London has the world's oldest subway system, Boston has the oldest subway in the United States. London has The Jam's "Down in the Tube Station At Midnight", Boston has "Charlie on the MTA". (As an aside, two-thirds of The Jam are reuniting for a tour. Neither of the two is Paul Weller, so what's the point?) London has lots of handicapped inaccessible stations, so does Boston. What Boston doesn't have is a new game devoted to rebuilding the T system. On the Underground "is a board game about building the London Underground - the way it should have been built." We need something like this for Boston--perhaps Charlie on the MBTA will take a crack at it? All we have is 1973's The Boston Game. Does anyone have this at home? Perhaps they could dig it out for Exploit Boston's game night?
London's Underground also has a strong design sensibility, thanks to the work of Frank Pick, who directed the construction of the London Underground for many years, the immediately recognizable typography of Edward Johnston, and the cartography of Harry Beck, who created the landmark London Underground map in the 1930s. It is hard to imagine anyone making a rug based on the Boston subway map as has been done with the London Underground map. At one time, Boston's subway stations looked more like those of London's Underground. Recent renovations at Arlington Street Station have uncovered mosaic tile work from the 1920s and the walls of the red line platforms at South Station have exposed mosaic, but the last major overhaul of overall T design was done in the 1960s by Cambridge Seven, which was also responsible for the strongest current identifier for the MBTA: the round signs with a black block letter "T" to identify stations. One wonders how long we will have to wait until an integrated wayfinding system will be put in place in Boston, one which takes into account the street sign system, public transportation signage, historic landmark navigation, and the myriad other ways people locate themselves and find their way through Boston.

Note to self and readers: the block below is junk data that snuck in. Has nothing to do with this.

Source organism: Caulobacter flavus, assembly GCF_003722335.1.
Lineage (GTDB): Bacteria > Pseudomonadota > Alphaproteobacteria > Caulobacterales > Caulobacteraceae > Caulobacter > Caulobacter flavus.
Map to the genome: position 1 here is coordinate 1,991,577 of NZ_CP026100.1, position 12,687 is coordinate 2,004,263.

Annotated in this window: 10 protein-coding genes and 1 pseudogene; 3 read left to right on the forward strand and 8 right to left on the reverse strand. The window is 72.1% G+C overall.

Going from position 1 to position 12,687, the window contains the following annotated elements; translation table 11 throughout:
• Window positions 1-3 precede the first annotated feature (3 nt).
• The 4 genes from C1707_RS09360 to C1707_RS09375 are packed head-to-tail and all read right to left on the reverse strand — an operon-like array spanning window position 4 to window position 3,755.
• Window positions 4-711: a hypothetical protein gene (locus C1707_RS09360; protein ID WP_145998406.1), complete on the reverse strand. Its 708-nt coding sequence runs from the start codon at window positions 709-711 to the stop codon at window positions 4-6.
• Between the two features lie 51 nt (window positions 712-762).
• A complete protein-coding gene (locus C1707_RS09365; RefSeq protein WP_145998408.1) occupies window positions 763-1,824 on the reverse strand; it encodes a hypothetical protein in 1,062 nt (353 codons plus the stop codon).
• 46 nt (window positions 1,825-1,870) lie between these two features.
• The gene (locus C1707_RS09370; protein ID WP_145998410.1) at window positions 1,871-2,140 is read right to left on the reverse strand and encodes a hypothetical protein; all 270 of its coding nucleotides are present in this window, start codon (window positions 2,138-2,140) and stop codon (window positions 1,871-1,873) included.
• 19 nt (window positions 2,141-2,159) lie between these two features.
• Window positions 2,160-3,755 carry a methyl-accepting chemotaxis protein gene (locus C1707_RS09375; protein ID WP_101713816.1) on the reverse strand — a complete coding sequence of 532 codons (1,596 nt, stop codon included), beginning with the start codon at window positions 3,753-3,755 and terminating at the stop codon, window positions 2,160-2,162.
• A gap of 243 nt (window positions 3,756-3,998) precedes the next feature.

Would you like your own London Tube map? The official Transport for London site has them.
This post was inspired by: LONDON /moleskinecity.com » Re-building the Tube.